Author Archive

Pete Alonso is Hitting Into the Winds of Fate

At the end of August, the Philadelphia Inquirer suggested that Mets rookie sensation Pete Alonso and Phillies first baseman Rhys Hoskins could be the next generation’s greatest player rivalry in the NL East. At that point, Alonso was slugging a hundred points higher than Hoskins and had almost 20 more home runs on the season. Unlike Alonso, Hoskins regularly slips away from the Phillies lineup, disappearing for weeks at a time: There’s streaky, there’s bad luck, and then there’s hitting under .230 in the clean-up spot for three months.

Meanwhile, Alonso broke the Mets’ single-season home run record on the first pitch he saw against Yu Darvish on August 27. If all Alonso had done was break the record, the only history we’d have to mention is from the recent past: Carlos Beltran and Todd Hundley held the previous Mets record, 41, having set it in 2006 and 1996, respectively. But because of Alonso’s rookie status, his accomplishment is made even more distinct.

You only get one season to set rookie records — or set records as a rookie — and through that slim window, Alonso has slipped his 6-foot-3, 245-pound frame. This is due in part to his classification by baseball scientists as a “pure hitter.” Determining what is meant by this term usually leads to a loudly shouted or frantically typed mention of historic figures like Ted Williams or Joe DiMaggio. The eyes of baseball puritans light up when talk begins of Alonso “pure-hitting” like sluggers did back in the good old days, when pure-hitting was America’s pastime, along with losing everything on the stock market and the rampant abuse of benzedrine.

Anyone who has swung a bat can tell you what a pure hit feels like: when timing, mechanics, and strength align to allow the barrel of the bat to connect with the sweet spot of the ball. But being a pure hitter means doing all that more than once. To make the impression of a Pete Alonso, you’ve got to keep doing it within the span of one season — your first season facing big-league pitching. Alonso is doing just that, and you have to go back pretty far to the find the last guy who did: Johnny Rizzo, in 1938 for the Pirates — a man who gives us a historical post to which we can tie Alonso’s accomplishments, while also viewing them through the filter of… well, being on the Mets. Read the rest of this entry »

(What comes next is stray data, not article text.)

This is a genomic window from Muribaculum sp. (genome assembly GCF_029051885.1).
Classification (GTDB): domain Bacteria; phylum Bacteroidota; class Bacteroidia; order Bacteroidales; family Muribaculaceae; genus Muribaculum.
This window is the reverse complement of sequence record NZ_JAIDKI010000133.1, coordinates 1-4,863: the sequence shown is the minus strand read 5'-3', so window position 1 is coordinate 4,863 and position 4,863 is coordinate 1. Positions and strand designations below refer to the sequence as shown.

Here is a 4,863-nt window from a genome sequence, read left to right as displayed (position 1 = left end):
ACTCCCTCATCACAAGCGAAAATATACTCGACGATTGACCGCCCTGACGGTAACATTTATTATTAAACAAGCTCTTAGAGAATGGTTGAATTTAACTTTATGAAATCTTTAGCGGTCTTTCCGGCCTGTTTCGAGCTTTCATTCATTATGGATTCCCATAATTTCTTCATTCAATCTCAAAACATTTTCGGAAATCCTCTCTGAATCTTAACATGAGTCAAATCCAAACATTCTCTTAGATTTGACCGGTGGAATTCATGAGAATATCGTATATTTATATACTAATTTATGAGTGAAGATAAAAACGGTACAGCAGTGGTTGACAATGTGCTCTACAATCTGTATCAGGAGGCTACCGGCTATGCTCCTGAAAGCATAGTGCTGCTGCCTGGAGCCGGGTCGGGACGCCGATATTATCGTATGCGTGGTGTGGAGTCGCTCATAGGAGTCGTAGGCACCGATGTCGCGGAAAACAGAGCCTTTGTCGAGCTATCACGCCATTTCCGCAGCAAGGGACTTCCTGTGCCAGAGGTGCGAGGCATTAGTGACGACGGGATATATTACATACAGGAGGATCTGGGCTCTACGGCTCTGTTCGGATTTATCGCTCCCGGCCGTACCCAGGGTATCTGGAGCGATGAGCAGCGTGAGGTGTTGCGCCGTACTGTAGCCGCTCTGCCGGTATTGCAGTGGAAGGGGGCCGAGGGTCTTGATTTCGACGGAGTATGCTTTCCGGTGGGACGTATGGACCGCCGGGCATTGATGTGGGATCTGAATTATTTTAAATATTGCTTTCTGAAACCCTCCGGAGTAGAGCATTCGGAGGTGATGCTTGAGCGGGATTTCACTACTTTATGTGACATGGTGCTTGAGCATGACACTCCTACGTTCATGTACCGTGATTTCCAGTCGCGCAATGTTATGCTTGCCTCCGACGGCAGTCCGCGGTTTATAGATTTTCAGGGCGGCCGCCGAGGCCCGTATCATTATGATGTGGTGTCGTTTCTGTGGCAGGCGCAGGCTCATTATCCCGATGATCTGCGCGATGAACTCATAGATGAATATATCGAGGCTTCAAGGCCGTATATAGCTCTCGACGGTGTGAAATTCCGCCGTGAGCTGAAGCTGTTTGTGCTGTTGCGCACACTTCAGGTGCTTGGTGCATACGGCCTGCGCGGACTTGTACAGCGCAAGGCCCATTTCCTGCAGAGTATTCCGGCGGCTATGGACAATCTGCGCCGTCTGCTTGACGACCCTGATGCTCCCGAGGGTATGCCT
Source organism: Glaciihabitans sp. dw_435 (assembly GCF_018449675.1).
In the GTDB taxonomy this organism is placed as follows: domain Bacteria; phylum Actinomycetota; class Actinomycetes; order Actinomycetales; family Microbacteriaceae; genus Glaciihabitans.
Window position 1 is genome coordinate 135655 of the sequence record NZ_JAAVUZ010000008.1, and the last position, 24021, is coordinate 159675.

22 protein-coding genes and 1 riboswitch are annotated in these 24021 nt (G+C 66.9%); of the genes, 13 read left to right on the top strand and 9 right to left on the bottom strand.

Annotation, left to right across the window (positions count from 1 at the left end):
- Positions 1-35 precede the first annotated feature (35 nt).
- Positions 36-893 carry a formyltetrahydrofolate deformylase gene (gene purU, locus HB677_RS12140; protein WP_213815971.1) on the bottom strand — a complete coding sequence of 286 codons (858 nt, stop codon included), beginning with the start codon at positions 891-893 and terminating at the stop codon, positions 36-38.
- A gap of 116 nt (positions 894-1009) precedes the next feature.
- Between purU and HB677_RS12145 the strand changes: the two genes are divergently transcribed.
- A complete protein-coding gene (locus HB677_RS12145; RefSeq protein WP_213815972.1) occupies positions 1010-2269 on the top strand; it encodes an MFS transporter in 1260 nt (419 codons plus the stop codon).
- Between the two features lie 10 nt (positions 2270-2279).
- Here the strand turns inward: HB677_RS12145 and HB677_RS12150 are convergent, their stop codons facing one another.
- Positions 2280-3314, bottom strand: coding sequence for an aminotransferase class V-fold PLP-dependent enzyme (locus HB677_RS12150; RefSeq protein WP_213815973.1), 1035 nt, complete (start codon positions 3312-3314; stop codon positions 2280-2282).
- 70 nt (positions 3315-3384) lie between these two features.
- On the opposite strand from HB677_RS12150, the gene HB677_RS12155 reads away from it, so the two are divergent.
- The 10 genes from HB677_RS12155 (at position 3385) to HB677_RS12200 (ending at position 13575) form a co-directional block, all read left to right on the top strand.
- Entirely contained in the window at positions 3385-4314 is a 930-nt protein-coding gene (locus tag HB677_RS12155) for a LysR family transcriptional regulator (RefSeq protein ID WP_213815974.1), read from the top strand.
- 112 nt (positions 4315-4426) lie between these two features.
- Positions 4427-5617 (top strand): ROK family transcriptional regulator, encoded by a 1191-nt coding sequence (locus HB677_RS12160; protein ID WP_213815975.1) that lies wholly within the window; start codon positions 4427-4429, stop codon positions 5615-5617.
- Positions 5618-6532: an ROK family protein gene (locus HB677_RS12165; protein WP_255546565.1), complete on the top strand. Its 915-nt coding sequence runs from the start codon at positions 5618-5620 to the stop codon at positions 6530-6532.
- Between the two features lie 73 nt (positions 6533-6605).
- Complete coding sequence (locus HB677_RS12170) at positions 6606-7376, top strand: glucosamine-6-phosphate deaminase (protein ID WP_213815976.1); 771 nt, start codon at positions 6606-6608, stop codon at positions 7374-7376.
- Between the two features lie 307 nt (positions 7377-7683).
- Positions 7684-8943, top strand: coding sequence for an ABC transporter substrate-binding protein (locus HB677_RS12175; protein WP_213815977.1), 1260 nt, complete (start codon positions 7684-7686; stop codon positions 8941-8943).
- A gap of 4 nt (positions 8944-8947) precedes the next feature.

How Many Home Runs Are the Product of Magic?

The Yankees and Red Sox were playing the first game of a doubleheader at Yankee Stadium in May of 1929 when the skies opened and a sudden deluge soaked the fans in attendance. So alarmed were they by this sudden change in the weather that the fans began a “human stampede” for the exit, killing two people and injuring 70 others, including 14 young boys.

Babe Ruth heard about the incident and did what he did best: Promised to hit home runs. One for each of those boys, he swore, to help their bumped heads and bruised sternums ache a little less.

“Now there’s a real boy’s hero,” wrote one newspaper in a glowing review of the gesture.1

It took Ruth until July 17 to fulfill that promise, but he likely made it with the confidence that he was Babe Ruth, and in most seasons, he was going to hit a ton of home runs anyway. With it being only May, he still had a few dozen in him, so why not dedicate the next 14 to a couple of fellows who’d almost been trampled to death?

For anyone other than Ruth in May, promising home runs can be a gamble. Aaron Judge took the risk on August 25, though with much less on the line; his home run promise was made to an unflattened adult man sitting in Dodger Stadium’s most expensive seats. Playing in Los Angeles, Judge shared a moment with John Brown, the father of Yankees catching coach Jason Brown, and, according to Judge, with a twinkle in his eye, “I told him I’d get one [that night].” Read the rest of this entry »

How to Dance with a Little League Umpire

Editor’s note: Justin has previously written at The Hardball Times, among other outposts of the baseball internet, including The Good Phight and Baseball Prospectus. He’ll now add contributing to FanGraphs to that list. We’re excited to welcome him.

This dance only has a couple moves, and they go like this:

One partner, the coach, mutters or shouts an invitation for the other partner, the umpire, to dance with him. The umpire should not — and likely won’t — accept.

Not at first.

He must listen, certainly, and he must hear. He must register every mean or vile thing that comes out of the coach’s mouth. But he must also not hear them. Because it is not time to make his move.

Not yet.

It’s still the coach’s turn to dance. He flails his arms. He stomps his feet. And then, finally, the umpire makes two moves — the only two he’s got.

The first one can be a few things: A whisper. A head cock. Maybe a request for the coach to dance a little longer. Just one more step. Just one more word. Just so the ump can see if he’ll do it.

And if the coach obliges, the ump makes his other move.

He points up and out at the horizon, and tells the coach the dance is over. He can go off somewhere in the direction the ump just pointed. It doesn’t matter where. But he’s got to go now. Because the dance is done, even though the music’s still playing.

With all the chest-pounding, finger-pointing, eye-bulging, and hands-on-hipping we see from major league umpires, it can appear a less graceful, a less coordinated dance than it actually is. But down in the little leagues, all of the mental alertness and situational awareness umpiring requires can be, by necessity, more clearly on display. Read the rest of this entry »